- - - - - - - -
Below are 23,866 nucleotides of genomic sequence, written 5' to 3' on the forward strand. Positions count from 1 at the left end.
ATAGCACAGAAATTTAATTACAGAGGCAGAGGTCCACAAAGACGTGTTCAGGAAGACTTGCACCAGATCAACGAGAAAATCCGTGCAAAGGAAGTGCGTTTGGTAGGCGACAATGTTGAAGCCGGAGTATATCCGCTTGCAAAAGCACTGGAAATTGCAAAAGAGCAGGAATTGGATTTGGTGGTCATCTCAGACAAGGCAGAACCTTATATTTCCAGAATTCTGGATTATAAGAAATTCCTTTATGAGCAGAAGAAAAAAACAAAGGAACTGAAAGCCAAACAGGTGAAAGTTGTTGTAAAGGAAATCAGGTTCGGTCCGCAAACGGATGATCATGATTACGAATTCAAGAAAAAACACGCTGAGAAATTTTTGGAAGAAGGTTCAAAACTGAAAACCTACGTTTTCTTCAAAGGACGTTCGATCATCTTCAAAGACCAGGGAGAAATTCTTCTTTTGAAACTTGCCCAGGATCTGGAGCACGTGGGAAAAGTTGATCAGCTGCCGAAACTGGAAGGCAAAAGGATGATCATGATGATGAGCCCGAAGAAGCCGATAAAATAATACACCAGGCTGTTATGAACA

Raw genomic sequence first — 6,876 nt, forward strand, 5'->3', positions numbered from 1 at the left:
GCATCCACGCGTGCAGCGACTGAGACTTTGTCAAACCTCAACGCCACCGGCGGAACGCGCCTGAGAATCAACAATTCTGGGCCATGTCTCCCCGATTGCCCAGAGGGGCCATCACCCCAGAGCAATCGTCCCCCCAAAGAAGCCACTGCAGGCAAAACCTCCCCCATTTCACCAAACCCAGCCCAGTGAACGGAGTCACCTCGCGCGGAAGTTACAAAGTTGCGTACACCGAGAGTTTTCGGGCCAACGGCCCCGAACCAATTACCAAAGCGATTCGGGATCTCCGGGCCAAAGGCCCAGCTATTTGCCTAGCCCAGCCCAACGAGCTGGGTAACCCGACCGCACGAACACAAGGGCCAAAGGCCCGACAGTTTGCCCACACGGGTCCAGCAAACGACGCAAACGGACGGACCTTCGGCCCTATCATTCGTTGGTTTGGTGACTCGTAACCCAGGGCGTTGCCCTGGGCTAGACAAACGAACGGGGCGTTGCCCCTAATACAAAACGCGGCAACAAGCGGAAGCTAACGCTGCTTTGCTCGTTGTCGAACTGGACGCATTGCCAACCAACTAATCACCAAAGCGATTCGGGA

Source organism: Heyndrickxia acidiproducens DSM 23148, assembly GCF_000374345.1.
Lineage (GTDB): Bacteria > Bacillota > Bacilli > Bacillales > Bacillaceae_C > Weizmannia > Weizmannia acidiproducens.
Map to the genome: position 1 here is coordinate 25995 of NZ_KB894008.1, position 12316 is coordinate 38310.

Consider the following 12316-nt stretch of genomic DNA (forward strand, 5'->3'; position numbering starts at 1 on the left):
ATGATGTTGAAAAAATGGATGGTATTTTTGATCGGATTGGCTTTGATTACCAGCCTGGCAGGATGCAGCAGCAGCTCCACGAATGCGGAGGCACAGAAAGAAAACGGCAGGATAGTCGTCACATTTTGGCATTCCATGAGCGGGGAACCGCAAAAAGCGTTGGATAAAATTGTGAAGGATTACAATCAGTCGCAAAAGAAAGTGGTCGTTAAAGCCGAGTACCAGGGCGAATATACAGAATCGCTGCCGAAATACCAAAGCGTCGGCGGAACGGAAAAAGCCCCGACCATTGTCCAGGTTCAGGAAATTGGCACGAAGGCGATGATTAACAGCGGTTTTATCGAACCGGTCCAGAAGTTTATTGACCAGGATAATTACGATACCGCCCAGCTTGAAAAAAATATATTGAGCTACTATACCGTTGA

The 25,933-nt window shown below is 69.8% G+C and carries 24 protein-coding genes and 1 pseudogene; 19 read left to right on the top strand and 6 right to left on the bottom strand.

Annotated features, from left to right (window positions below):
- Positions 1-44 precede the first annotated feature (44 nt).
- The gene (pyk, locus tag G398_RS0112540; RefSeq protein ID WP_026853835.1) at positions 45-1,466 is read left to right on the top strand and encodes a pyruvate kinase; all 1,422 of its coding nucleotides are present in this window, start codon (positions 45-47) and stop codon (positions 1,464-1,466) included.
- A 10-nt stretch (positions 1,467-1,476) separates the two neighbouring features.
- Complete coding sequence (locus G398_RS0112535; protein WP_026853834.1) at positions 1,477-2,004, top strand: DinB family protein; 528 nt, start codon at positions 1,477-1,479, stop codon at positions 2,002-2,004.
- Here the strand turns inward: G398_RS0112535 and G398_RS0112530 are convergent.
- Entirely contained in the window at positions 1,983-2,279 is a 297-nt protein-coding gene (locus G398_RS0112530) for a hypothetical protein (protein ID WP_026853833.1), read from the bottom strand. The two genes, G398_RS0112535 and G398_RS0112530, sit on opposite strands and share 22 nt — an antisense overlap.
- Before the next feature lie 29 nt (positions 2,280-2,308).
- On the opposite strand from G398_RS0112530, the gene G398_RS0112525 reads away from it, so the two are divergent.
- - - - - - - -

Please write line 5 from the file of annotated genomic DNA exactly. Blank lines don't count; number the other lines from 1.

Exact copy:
Source organism: Heyndrickxia acidiproducens DSM 23148, assembly GCF_000374345.1.